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Day in the life: Call Center Registered Nurse


"Day in the life" features a closer look into staff members' perspectives and work on-the-ground. 

8:00 AM: It’s Thursday. In a small office on the second floor of our Fallsway clinic, Kayla Zabkowski logs in and filters through emails and voicemails from the evening before. Kayla is a Registered Nurse and works in the call center three days a week.

“I add notes from each voicemail into the client’s electronic health record and then call them back when it’s a reasonable hour. I try to be as thorough as possible up front—calling the pharmacy, looking at a hospital note—so that nurse practitioners and doctors have all the information available.”

9:35 AM: In a voicemail from earlier this morning, a woman asks about getting supplements without a co-pay at the pharmacy. Kayla pulls the results of her bloodwork (this client recently had surgery, and her blood count showed that she was anemic and iron deficient), updates the client’s chart and forwards to her doctor—who within minutes reviews and prescribes the supplements. 

She calls and leaves a message with the update. “You and I talked yesterday about supplements you needed,” Kayla says, “I wanted to let you know they were ordered, and your doctor had another question. Please call me back.”

9:39 AM: A new call center note comes through. A client is asking for Ambien, a sleep medication and controlled substance, that he’d been previously prescribed. “As a nurse, I can give basic medical advice, but can’t prescribe refills,” Kayla explains.

She hops on the phone to get more details from the client. “I got a note you called about getting Ambien refilled,” she says. “So, this is a tricky one, because the doctor you used to see is gone.”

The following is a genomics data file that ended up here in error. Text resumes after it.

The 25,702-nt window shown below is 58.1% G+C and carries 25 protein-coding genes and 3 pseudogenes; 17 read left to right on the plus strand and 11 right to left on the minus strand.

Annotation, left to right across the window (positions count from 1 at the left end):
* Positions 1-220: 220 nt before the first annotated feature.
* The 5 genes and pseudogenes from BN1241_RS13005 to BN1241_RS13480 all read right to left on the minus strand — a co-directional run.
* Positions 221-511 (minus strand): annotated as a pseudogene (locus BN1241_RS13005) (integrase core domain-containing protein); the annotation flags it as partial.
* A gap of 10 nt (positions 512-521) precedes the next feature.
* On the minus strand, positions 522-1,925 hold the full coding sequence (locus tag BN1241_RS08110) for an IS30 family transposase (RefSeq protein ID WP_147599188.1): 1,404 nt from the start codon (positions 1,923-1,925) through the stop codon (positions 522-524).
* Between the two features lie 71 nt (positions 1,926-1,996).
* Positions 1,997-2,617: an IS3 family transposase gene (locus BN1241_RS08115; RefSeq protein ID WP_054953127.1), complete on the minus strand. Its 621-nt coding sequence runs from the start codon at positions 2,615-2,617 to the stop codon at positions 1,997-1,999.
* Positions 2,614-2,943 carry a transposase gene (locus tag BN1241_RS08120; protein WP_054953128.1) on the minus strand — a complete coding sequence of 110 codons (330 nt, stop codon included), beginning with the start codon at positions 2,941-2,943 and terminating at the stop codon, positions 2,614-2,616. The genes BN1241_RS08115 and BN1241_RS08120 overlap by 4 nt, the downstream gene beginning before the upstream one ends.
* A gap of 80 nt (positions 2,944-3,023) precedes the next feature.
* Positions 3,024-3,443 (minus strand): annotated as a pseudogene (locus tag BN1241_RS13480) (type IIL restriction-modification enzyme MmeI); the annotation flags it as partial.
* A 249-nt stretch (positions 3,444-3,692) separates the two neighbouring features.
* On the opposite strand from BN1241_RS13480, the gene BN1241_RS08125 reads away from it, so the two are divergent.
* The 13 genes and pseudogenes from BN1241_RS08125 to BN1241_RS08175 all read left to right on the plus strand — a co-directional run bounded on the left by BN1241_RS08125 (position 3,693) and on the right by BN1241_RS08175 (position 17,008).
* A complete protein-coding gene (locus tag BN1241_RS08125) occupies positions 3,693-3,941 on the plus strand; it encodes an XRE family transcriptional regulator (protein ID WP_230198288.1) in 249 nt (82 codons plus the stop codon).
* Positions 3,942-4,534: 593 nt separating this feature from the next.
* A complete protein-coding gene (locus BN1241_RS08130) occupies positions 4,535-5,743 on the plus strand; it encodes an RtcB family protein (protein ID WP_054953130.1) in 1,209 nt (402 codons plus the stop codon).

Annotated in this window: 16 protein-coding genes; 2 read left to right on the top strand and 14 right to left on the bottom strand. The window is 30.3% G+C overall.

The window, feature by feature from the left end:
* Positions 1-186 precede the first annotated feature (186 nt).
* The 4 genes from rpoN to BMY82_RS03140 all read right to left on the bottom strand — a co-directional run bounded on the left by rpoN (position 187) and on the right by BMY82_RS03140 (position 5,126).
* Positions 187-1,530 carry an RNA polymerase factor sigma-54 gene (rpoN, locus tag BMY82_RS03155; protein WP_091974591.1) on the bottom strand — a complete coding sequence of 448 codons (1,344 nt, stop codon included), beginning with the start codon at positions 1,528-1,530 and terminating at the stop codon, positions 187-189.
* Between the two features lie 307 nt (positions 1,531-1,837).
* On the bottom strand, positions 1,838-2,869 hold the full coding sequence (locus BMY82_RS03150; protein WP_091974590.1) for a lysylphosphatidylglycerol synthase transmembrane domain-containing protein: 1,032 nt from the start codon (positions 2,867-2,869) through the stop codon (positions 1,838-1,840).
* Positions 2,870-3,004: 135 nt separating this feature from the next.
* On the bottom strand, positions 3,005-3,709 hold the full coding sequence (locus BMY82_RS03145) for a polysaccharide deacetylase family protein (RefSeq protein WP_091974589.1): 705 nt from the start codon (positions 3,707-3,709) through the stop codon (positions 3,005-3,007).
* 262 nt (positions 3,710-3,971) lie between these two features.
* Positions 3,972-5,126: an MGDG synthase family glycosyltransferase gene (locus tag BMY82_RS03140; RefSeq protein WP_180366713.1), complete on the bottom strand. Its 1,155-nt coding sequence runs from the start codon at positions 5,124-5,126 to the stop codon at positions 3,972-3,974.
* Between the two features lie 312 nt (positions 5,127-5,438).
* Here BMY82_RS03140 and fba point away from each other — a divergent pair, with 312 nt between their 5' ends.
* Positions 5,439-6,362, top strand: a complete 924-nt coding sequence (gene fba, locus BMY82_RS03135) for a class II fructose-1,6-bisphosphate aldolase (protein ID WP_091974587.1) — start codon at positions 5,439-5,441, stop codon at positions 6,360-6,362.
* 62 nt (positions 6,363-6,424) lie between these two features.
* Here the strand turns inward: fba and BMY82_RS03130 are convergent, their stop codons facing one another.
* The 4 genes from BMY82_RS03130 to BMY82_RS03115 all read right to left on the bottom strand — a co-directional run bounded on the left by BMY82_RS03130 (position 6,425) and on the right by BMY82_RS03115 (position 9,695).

“I’d like it today. I haven’t slept since Friday,” the client explains.

“I’ll ask them and will call you back. But as a heads up, you might need to come into the clinic to see someone before we can order a refill.”

Kayla sends the request to the nurse practitioner’s inbox, along with background information the client provided about how he normally uses the medication.

10:10 AM: After a few more calls, good news arrives and Kayla jumps back on the phone. “Surprise! We were able to send in your refill request for Ambien. I also put in a request for you to get an appointment with a new provider. So just keep an eye out for a call.”

10:16 AM: Time for following up with clients who were recently discharged from the hospital. Kayla logs into CRISP (the Chesapeake Regional Information System for Patients). In short, it’s a database that hospitals and community health centers share to provide better continuity of care. In CRISP, Kayla can see weekly lists of Health Care for the Homeless clients who were hospitalized. The system includes when and why, as well as where they went after discharge.

“I go down the diagnoses in CRISP. If someone was in for a heart attack, stroke or respiratory failure, I call and put an offer out there for a visit.”

“It’s important to do the outreach, especially for clients who may need extra support,” Kayla explains. “Clients often have their medicines changed in the hospital or are on med adherence here (where we manage their pill boxes for them). It’s good to support clients in understanding what the pills are for, what they’re taking and why, so they have control over their health. Avoiding rehospitalization is the ultimate goal.”